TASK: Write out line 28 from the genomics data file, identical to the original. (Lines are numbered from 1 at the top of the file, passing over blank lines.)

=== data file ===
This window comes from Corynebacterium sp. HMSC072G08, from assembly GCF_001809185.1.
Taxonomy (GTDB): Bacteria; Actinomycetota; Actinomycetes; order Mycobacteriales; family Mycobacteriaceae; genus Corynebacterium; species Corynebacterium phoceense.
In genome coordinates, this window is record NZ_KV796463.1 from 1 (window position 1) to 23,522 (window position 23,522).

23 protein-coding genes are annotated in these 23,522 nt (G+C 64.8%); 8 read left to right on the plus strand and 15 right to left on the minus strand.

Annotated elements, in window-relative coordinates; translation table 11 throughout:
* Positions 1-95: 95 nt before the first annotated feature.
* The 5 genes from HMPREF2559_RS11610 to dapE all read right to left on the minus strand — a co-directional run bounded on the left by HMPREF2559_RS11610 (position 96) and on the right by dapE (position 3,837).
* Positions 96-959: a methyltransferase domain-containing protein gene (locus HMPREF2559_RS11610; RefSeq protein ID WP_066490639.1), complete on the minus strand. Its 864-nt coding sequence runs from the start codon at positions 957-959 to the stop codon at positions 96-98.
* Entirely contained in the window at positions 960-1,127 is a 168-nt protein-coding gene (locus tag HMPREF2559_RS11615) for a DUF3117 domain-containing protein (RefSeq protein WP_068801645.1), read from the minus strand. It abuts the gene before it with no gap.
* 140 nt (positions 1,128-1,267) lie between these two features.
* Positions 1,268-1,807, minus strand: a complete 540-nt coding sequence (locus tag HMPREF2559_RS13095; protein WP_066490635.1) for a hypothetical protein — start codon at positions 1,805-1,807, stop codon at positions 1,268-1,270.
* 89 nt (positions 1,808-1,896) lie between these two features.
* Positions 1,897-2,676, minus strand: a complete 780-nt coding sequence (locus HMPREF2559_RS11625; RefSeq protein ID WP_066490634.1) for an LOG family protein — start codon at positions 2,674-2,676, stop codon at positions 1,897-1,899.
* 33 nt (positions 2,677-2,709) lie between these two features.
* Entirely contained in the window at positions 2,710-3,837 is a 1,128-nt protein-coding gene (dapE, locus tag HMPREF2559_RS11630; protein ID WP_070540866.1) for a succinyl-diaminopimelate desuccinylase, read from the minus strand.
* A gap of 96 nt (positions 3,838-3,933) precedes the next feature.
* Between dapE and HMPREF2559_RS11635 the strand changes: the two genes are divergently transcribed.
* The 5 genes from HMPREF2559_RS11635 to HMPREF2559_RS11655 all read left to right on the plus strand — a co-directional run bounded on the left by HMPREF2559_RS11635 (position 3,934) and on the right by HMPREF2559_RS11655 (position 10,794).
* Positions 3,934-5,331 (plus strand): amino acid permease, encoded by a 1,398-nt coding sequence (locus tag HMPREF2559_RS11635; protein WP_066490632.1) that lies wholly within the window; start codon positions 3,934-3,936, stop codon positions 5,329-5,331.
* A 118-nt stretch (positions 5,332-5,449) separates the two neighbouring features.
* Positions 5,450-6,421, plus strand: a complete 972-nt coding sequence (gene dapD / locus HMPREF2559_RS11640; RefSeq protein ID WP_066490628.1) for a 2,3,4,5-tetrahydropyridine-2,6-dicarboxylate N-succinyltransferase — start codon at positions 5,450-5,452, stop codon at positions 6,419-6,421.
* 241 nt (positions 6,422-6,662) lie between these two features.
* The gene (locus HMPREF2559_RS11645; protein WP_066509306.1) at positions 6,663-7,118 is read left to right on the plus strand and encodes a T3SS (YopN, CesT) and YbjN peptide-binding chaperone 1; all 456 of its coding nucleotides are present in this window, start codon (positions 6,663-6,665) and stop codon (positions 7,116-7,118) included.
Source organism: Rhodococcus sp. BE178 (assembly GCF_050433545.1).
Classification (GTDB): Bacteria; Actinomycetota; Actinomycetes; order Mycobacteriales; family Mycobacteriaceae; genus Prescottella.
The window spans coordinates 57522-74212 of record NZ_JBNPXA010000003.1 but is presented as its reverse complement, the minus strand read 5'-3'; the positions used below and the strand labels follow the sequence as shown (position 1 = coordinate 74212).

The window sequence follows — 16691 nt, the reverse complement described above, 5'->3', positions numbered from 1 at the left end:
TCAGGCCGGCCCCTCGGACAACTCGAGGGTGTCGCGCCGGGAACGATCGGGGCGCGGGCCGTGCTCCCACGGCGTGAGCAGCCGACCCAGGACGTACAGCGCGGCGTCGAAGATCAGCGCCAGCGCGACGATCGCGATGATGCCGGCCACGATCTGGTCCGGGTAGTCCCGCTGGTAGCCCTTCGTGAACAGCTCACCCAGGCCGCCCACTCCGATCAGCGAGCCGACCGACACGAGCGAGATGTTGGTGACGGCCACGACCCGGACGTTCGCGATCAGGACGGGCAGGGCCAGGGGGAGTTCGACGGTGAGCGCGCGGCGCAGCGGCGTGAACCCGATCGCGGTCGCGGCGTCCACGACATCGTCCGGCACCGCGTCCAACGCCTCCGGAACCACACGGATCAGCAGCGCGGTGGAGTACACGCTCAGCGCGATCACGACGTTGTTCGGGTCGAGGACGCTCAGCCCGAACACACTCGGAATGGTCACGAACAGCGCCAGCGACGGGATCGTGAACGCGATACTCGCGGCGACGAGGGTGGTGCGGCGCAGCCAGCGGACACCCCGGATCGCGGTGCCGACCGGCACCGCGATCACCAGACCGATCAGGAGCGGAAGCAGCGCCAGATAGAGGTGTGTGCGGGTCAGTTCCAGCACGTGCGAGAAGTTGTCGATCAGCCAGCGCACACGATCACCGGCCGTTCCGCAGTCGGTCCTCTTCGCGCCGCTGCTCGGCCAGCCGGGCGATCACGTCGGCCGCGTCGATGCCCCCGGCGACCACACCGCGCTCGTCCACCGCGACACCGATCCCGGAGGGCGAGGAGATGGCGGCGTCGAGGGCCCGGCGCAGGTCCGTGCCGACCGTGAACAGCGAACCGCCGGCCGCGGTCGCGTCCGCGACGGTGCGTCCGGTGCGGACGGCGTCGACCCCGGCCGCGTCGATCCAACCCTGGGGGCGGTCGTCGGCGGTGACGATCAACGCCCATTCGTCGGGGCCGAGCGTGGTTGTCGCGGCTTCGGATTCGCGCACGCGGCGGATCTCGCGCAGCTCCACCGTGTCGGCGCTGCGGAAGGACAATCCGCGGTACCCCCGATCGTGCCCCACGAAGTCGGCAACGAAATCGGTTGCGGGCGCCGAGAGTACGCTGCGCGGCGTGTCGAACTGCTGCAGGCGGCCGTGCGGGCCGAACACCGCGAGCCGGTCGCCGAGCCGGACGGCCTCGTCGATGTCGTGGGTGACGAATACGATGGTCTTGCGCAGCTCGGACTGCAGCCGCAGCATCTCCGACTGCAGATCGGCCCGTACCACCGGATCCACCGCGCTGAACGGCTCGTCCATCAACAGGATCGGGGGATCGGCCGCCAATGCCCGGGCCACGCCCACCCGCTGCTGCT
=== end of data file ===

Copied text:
TCAGGCCGGCCCCTCGGACAACTCGAGGGTGTCGCGCCGGGAACGATCGGGGCGCGGGCCGTGCTCCCACGGCGTGAGCAGCCGACCCAGGACGTACAGCGCGGCGTCGAAGATCAGCGCCAGCGCGACGATCGCGATGATGCCGGCCACGATCTGGTCCGGGTAGTCCCGCTGGTAGCCCTTCGTGAACAGCTCACCCAGGCCGCCCACTCCGATCAGCGAGCCGACCGACACGAGCGAGATGTTGGTGACGGCCACGACCCGGACGTTCGCGATCAGGACGGGCAGGGCCAGGGGGAGTTCGACGGTGAGCGCGCGGCGCAGCGGCGTGAACCCGATCGCGGTCGCGGCGTCCACGACATCGTCCGGCACCGCGTCCAACGCCTCCGGAACCACACGGATCAGCAGCGCGGTGGAGTACACGCTCAGCGCGATCACGACGTTGTTCGGGTCGAGGACGCTCAGCCCGAACACACTCGGAATGGTCACGAACAGCGCCAGCGACGGGATCGTGAACGCGATACTCGCGGCGACGAGGGTGGTGCGGCGCAGCCAGCGGACACCCCGGATCGCGGTGCCGACCGGCACCGCGATCACCAGACCGATCAGGAGCGGAAGCAGCGCCAGATAGAGGTGTGTGCGGGTCAGTTCCAGCACGTGCGAGAAGTTGTCGATCAGCCAGCGCACACGATCACCGGCCGTTCCGCAGTCGGTCCTCTTCGCGCCGCTGCTCGGCCAGCCGGGCGATCACGTCGGCCGCGTCGATGCCCCCGGCGACCACACCGCGCTCGTCCACCGCGACACCGATCCCGGAGGGCGAGGAGATGGCGGCGTCGAGGGCCCGGCGCAGGTCCGTGCCGACCGTGAACAGCGAACCGCCGGCCGCGGTCGCGTCCGCGACGGTGCGTCCGGTGCGGACGGCGTCGACCCCGGCCGCGTCGATCCAACCCTGGGGGCGGTCGTCGGCGGTGACGATCAACGCCCATTCGTCGGGGCCGAGCGTGGTTGTCGCGGCTTCGGATTCGCGCACGCGGCGGATCTCGCGCAGCTCCACCGTGTCGGCGCTGCGGAAGGACAATCCGCGGTACCCCCGATCGTGCCCCACGAAGTCGGCAACGAAATCGGTTGCGGGCGCCGAGAGTACGCTGCGCGGCGTGTCGAACTGCTGCAGGCGGCCGTGCGGGCCGAACACCGCGAGCCGGTCGCCGAGCCGGACGGCCTCGTCGATGTCGTGGGTGACGAATACGATGGTCTTGCGCAGCTCGGACTGCAGCCGCAGCATCTCCGACTGCAGATCGGCCCGTACCACCGGATCCACCGCGCTGAACGGCTCGTCCATCAACAGGATCGGGGGATCGGCCGCCAATGCCCGGGCCACGCCCACCCGCTGCTGCT